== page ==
This startling statistic was announced by Tai Hing Lam MD when giving a presentation to the recent 15th World Conference on Tobacco or Health held in Singapore on 11th June 2012.
Smoking is a well established risk factor of premature death. However, most studies primarily relied on middle-aged adults. And also, until recently, these studies had only covered different diseases, risks and outcomes, but none had researched the data on what’s called All Cause Mortality – that’s the data available for death from all causes in a population – not just illness (without death), and not just for known smoking related diseases.
However, earlier this year, Gellert et al, conducted a meta analysis called, “Smoking and All Cause Mortality in Older People”, which focused on elderly people (≥60 years), not middle aged adults – that’s their definition of ‘elderly’ not mine!
A meta analysis is a study where the researchers collect together all the results of all the most reliable studies and research that has been done on a particular topic, and work out what the big picture really is. It’s a systematic review of all the reputable data, and should give a better overall idea of what is really going on.
And what they found was dramatic. We all know that smoking kills, but it kills someone else, right? Wrong.
1. Most smokers underestimate their own risks.
2. Many older smokers mistakenly believe that they are too old to quit and gain any benefit
3. Some smokers mistakenly believe that quitting itself could be harmful if they see deaths of old friends who had quit recently
4. Many smokers look at the few (lucky) people who have smoked all their lives, and yet have not got any nasty diseases, and think this means that they themselves are somehow immune
The researchers point out that this meta-analysis could under-estimate the true risks of smoking. This is because many smokers in some populations, especially those from Asia, often only start smoking later in life than smokers in the West. Therefore, they had not smoked for as many years as those in the United States and United Kingdom. That would tend to cause an under-estimation of the real risks of life long smoking, because smokers and research from all countries had been included in the data collection for this study.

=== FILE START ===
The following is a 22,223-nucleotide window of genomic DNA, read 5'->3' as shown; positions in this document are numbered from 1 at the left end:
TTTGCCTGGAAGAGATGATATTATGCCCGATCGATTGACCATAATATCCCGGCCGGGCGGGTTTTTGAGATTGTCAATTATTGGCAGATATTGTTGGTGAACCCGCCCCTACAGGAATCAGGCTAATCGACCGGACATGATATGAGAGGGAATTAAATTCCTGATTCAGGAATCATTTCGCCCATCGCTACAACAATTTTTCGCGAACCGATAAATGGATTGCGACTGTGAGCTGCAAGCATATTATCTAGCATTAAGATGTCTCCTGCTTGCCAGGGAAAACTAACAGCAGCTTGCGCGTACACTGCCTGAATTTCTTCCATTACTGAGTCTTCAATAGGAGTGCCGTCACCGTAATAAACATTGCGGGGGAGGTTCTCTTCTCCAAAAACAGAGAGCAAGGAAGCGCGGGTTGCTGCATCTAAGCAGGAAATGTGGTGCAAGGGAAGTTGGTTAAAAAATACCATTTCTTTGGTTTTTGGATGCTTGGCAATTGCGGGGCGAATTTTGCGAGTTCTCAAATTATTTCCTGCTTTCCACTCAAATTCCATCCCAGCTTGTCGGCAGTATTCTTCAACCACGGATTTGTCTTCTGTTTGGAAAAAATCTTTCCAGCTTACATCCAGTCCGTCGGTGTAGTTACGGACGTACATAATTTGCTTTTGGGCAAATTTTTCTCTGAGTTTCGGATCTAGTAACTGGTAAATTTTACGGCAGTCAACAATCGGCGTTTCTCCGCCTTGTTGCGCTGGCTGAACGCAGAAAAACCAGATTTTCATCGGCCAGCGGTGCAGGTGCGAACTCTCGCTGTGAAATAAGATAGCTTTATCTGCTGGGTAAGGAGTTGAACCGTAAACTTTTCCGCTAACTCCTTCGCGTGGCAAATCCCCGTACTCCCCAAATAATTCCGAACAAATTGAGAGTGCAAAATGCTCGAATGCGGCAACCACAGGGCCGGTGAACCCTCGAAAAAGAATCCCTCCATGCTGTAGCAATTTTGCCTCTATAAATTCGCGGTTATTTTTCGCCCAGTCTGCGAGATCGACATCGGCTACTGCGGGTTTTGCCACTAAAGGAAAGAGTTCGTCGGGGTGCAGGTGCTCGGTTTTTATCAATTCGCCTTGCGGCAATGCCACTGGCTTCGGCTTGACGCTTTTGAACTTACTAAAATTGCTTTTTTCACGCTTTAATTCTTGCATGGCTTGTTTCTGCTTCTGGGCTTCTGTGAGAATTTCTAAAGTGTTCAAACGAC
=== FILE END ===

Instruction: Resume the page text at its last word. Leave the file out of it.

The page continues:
This is what that Total Mortality Meta Analysis found:
RR is short hand for Relative Risk (see below). Based on 17 different cohort studies from 7 different countries, the
- RR for current smokers overall was 1.85
- RR for 60 to 69 years was 1.94
- RR for 70 to 79 years was 1.86
- RR for 80 years or older was 1.66
What does that mean? Statistics are not easy for anyone to get your head around, but I’ll try and explain:
The Concept of Absolute Risk vs Relative Risk
Absolute risk is any one person’s risk of something happening to them. It’s a direct measurement. These risks are not compared to any other risk: they are just the probability of something occurring. For example, the absolute risk of getting heads when you toss a coin is 50%. It’s also 50% for getting tails, or 1 in 2 chance. It stands on its own with no other sort of risk factored into it, or compared with it.
Relative Risk (RR) is a comparison between different levels of risk. In health statistics, it is usually a comparison of one population with a particular disease, compared to a similar group of people who do not have the disease.
In smoking, the relative risk is therefore your risk (as a smoker) compared to the risk of similar people who do not smoke. In this particular study, they looked at your Relative Risk of dying from smoking.